• 3/11/07 / by Euan Roxburgh, U.K. / germination of spring 2006 planting of T. taxifolia seeds

    "Dear Torreya Guardians: I've germinated one Torreya taxifolia seed. It germinated in December 2006 outside in a pot. The other 9 seeds, sorry to say, did not germinate. The seedling is now 2 inches high. I have one other clone here of Torreya taxifolia." [Editor's note: This volunteer grower received a packet of 10 Torreya taxifolia seeds from the Fall 2005 harvest at the Biltmore Gardens of North Carolina].

  • 3/6/07 / by Didier Maerki, Arboretum de Villardebelle in southern France / spring 2006 planting of T. taxifolia seeds have germinated!

    "Dear Torreya Guardians: This is to inform you that the 2 first seeds germinated and are sprouting. Both labeled as [possible] male, date of sowing 16 May 2006. Best Wishes, Didier"

  • 1/30/07 / by Didier Maerki, Arboretum de Villardebelle in southern France / new species of T. taxifolia described in China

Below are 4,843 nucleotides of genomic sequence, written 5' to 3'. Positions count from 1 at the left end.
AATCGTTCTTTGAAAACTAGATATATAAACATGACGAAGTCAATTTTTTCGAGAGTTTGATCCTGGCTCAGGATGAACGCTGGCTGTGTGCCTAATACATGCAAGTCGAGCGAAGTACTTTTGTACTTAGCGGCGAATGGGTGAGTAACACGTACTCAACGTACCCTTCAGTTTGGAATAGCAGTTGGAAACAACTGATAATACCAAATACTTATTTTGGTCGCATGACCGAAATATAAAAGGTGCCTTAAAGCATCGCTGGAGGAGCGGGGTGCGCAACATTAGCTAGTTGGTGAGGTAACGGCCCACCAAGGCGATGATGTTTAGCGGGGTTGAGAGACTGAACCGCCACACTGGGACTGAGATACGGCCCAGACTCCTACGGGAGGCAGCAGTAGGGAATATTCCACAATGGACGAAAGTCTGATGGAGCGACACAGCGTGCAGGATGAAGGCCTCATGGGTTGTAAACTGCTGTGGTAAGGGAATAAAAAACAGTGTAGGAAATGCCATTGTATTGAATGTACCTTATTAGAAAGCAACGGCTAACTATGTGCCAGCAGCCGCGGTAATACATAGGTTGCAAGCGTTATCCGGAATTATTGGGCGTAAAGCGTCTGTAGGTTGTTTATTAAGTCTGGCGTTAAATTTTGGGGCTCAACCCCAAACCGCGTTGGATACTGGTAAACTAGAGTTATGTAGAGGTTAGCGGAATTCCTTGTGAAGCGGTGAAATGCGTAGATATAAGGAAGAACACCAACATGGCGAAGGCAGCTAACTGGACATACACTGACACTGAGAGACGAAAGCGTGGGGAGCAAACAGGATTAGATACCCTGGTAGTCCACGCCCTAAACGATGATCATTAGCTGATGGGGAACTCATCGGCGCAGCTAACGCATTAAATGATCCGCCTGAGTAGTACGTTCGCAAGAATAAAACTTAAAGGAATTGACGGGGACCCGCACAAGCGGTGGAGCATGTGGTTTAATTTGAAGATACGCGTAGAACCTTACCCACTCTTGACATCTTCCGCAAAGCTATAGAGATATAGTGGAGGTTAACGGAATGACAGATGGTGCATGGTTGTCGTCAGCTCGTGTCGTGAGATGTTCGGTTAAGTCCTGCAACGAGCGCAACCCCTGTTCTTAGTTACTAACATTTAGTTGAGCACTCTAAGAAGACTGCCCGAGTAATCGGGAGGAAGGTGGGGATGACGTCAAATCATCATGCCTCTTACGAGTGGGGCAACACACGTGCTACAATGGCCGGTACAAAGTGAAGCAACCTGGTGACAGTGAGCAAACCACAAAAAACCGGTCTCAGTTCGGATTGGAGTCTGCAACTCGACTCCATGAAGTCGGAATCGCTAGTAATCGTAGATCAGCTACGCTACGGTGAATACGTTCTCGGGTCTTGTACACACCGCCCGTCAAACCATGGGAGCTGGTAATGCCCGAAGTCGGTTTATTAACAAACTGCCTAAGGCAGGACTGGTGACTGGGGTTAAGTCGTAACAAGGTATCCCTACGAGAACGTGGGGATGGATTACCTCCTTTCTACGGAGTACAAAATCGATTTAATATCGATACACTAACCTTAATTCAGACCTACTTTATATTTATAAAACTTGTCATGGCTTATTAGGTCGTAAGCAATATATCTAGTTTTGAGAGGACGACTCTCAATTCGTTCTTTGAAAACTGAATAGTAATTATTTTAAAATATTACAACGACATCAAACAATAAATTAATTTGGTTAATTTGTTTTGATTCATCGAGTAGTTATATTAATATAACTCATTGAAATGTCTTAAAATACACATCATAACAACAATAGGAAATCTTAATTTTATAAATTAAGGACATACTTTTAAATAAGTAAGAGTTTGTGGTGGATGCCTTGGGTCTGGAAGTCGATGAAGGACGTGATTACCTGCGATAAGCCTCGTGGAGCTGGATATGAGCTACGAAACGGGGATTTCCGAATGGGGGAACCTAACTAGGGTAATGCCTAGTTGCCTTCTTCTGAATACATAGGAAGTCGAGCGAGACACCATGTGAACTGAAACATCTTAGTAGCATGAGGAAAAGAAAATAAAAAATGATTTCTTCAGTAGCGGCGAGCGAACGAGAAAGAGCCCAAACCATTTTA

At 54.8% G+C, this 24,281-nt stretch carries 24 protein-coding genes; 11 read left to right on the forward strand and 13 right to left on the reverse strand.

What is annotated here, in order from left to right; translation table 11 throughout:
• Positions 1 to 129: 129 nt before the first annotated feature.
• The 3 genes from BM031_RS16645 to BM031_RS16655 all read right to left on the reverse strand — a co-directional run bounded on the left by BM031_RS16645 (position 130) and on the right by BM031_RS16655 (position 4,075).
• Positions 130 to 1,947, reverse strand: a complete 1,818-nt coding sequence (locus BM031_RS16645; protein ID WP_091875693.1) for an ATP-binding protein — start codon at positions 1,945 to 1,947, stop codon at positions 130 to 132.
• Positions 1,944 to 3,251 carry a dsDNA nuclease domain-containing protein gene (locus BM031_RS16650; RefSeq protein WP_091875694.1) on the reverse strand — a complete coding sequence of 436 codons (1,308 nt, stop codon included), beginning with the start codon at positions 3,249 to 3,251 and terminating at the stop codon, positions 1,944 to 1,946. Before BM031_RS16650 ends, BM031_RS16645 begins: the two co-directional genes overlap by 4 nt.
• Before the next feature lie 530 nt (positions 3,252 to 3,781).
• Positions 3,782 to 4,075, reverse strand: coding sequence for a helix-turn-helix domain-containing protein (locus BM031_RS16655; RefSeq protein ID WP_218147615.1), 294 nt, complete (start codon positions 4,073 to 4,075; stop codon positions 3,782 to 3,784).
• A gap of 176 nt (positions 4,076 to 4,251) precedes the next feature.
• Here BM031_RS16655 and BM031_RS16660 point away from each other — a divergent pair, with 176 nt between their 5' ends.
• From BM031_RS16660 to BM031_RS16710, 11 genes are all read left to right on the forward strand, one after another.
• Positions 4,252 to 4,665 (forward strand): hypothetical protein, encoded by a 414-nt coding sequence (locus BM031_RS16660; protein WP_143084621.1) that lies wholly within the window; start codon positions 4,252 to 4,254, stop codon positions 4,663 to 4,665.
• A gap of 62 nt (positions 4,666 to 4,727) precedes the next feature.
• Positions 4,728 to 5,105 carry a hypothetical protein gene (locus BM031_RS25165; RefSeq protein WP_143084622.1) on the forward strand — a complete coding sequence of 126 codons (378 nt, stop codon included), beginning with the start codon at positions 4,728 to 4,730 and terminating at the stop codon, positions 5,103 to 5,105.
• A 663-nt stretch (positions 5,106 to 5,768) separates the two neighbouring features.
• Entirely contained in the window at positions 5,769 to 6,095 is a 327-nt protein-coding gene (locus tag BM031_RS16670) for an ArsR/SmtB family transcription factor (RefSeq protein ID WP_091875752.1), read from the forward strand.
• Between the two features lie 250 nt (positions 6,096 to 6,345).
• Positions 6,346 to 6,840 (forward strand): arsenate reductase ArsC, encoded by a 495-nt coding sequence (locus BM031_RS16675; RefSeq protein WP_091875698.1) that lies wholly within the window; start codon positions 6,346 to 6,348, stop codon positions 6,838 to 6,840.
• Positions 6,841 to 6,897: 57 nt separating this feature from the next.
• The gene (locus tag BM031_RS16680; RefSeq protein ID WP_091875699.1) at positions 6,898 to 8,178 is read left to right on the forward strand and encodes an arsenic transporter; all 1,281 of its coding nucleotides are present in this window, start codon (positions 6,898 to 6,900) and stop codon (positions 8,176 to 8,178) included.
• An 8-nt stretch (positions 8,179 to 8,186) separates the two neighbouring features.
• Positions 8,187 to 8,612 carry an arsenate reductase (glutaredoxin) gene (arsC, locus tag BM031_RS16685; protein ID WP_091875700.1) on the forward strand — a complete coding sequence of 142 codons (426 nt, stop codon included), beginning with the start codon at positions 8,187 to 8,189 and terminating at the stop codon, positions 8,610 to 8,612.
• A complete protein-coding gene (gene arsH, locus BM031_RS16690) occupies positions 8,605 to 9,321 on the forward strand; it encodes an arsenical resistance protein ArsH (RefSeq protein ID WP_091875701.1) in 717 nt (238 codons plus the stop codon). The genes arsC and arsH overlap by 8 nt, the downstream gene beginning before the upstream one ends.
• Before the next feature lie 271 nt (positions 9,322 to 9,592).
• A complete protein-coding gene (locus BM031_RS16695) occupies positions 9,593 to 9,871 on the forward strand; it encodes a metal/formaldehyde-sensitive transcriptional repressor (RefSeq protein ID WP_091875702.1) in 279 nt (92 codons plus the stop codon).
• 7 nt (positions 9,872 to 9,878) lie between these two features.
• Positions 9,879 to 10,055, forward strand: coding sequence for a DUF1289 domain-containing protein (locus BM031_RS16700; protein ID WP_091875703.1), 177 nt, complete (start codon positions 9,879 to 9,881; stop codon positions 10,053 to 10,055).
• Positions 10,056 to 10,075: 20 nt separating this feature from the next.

"Dear Torreya Guardians: A new species of Torreya has been described from Sichuan in China:

    Torreya parvifolia Yi, L. Yang et Long, a new species of the Taxaceae from Sichuan, China, is described and illustracted. The new species is closely related to Torreya yunnanensis Cheng et L. K. Fu, from which it differs apparently by the shorter and smaller stem, 4 to 5m high, 10 to 15cm diameter; smaller leaves, (1.2)1.5~2cm long, 2.2~3mm broad, acute on the apex with short acumen, rotund or rotundly cuneate at the base, upper surface only below with inconspicuous 2-canaliculates, under surface with 2 stomatic bands broader grey white, nearly as width as mitrib and green side; seeds with arillate obovoid or rare nearly globose, smaller, 1.5~2cm diameter. SOURCE: click here

  • "A Radical Step to Preserve Species: Assisted Migration" by Carl Zimmer, New York Times (Science Times), 23 January 2007 (lead story).
    Content: References a forthcoming paper to be published in the journal Conservation Biology that encourages debate on the topic, by Mark Schwartz, Jason McLachlan, and Jessica Hellman

  • "When Worlds Collide" by Douglas Fox, Conservation Magazine, Jan-March 2007 (cover story).
    This is an article exploring the debate about assisted migration of plants in an era of global warming. The work of Torreya Guardians is mentioned.

  • 11/15/06 / by Karl Studenroth, NW Florida Environmental Conservancy / Collaboration between our groups